Books & Culture calls a new book, The Word and the World: Biblical Exegesis and Early Modern Science, “a splendid collection of essays,” and approaches “the religion-science debate in a fresh, even startling way.”
Rather than considering how religion in general may have nurtured or hampered the rise of science, this book examines the role of biblical exegesis in the formation of the early scientific method. Featuring twelve essays by a variety of American, English, German, and Swedish thinkers—two teach at Catholic universities, the other ten at secular institutions—The Word and the World is organized around the provocative thesis that the new science and biblical interpretation, “far from being implacable enemies . . . seem to have been inextricably intertwined.” The opening essay is by Peter Harrison, whose seminal 1999 book The Bible, Protestantism, and the Rise of Natural Science argued that “the Protestant call for a return to literal interpretation provided the intellectual conditions and the hermeneutic mode conducive to the development of science.” By eschewing the elaborate, often abstract modes of allegory common in Roman Catholic discourse, Protestantism fostered a kind of scientific consciousness, one given to reading God’s other book, nature, as attentively as it did the Bible.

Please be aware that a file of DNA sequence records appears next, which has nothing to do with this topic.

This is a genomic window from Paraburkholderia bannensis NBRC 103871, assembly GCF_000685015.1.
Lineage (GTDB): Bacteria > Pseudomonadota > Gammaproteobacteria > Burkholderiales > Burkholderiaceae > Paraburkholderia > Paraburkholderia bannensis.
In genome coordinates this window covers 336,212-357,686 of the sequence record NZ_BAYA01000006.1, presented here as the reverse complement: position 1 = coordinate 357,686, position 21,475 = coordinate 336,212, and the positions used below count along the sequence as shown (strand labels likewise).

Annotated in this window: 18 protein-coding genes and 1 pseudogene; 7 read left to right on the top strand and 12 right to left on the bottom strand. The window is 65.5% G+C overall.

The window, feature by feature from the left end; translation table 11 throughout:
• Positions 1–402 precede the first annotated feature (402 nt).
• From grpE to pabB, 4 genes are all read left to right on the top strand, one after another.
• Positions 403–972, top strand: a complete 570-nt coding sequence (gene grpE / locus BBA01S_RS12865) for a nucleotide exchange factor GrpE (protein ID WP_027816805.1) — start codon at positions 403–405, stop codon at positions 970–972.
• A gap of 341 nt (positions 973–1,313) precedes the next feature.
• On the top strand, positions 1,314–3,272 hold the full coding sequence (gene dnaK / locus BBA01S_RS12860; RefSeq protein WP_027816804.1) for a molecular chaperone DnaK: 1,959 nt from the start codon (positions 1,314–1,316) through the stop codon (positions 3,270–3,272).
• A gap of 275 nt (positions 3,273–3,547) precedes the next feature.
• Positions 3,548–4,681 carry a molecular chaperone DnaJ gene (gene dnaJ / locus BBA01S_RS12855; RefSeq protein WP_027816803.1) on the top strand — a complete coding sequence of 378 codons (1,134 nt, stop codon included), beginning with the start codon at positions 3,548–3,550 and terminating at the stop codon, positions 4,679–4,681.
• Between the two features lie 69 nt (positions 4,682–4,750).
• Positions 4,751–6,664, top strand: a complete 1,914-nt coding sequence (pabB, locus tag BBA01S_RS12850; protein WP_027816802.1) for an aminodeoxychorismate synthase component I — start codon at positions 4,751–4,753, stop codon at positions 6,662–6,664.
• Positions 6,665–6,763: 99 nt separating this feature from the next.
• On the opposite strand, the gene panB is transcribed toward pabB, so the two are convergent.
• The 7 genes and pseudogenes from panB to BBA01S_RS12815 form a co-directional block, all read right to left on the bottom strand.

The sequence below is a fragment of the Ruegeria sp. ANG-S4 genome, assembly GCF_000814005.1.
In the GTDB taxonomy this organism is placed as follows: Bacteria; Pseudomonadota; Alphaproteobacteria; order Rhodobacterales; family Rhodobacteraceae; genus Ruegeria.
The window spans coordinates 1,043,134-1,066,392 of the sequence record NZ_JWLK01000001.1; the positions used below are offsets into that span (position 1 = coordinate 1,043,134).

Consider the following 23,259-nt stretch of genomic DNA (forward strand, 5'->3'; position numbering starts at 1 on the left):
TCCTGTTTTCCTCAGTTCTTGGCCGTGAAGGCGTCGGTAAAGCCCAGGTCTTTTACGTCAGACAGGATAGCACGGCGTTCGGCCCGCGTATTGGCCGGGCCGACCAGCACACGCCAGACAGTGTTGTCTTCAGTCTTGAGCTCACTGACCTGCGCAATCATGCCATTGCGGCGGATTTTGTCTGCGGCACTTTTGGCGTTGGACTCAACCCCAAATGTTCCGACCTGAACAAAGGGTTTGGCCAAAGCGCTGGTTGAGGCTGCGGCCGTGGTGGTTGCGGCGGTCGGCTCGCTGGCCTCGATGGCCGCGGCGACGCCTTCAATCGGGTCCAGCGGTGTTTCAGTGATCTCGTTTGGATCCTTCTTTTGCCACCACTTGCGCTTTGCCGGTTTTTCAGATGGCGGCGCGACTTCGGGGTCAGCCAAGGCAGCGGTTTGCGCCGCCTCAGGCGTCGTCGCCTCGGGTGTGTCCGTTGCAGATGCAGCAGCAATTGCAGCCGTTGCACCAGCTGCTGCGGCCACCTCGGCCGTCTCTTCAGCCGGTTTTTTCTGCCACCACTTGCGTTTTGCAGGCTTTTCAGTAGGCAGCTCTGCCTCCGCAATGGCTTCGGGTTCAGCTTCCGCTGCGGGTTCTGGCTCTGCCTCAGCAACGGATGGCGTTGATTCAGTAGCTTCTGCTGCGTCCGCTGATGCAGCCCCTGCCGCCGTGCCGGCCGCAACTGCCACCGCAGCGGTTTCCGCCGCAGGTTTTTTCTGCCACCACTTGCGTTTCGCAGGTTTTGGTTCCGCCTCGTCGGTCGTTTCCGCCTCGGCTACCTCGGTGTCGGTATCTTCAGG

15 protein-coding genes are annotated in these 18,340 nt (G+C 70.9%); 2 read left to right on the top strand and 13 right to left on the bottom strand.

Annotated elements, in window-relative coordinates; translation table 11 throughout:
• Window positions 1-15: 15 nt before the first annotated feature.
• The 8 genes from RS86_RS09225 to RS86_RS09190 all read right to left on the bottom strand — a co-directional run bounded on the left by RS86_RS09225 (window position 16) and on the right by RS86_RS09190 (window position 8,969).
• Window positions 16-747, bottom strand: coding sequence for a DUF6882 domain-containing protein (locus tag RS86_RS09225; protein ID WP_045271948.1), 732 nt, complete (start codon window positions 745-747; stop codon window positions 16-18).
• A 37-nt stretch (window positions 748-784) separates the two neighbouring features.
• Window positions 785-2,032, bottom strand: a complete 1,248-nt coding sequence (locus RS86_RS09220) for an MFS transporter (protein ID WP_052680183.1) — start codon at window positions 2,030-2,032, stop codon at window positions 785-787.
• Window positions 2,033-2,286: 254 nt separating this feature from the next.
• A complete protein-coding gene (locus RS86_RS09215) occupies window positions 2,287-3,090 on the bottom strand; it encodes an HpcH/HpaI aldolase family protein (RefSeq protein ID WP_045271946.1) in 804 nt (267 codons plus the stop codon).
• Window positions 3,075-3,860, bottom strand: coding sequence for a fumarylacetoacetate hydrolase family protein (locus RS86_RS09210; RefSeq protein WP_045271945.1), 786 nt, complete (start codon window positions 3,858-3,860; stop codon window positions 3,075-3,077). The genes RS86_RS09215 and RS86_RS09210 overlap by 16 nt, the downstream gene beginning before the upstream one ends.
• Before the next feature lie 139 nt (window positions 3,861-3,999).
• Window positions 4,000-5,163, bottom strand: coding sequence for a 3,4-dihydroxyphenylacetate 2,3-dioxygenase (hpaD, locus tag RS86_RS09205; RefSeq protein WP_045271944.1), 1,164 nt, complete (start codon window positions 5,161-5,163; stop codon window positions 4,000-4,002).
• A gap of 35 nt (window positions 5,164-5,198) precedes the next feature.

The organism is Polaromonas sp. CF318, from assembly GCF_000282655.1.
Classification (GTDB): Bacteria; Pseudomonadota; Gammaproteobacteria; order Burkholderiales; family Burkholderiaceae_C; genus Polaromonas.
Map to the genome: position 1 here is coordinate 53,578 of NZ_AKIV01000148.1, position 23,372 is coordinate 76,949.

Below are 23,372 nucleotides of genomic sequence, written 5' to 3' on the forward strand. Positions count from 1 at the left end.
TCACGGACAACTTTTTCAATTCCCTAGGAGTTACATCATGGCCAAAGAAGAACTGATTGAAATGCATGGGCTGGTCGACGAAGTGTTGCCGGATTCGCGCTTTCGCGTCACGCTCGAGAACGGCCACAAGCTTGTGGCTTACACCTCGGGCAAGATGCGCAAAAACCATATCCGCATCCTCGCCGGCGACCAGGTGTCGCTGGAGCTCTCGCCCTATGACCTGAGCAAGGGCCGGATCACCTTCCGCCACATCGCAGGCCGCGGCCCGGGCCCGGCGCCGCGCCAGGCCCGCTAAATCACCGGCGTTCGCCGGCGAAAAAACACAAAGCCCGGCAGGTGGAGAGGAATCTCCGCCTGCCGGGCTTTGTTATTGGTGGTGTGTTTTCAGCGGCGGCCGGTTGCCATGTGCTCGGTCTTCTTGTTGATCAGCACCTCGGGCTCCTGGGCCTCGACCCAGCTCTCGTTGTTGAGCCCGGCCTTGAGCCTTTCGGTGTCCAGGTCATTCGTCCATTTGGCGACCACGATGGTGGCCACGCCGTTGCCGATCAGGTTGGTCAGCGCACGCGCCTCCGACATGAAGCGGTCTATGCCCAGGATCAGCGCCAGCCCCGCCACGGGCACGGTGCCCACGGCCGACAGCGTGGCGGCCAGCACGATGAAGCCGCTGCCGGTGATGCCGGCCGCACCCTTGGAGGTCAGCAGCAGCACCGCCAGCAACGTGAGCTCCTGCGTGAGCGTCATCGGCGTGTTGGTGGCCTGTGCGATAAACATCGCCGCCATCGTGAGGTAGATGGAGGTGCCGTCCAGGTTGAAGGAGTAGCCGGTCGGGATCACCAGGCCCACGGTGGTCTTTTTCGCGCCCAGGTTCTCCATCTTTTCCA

Full review here.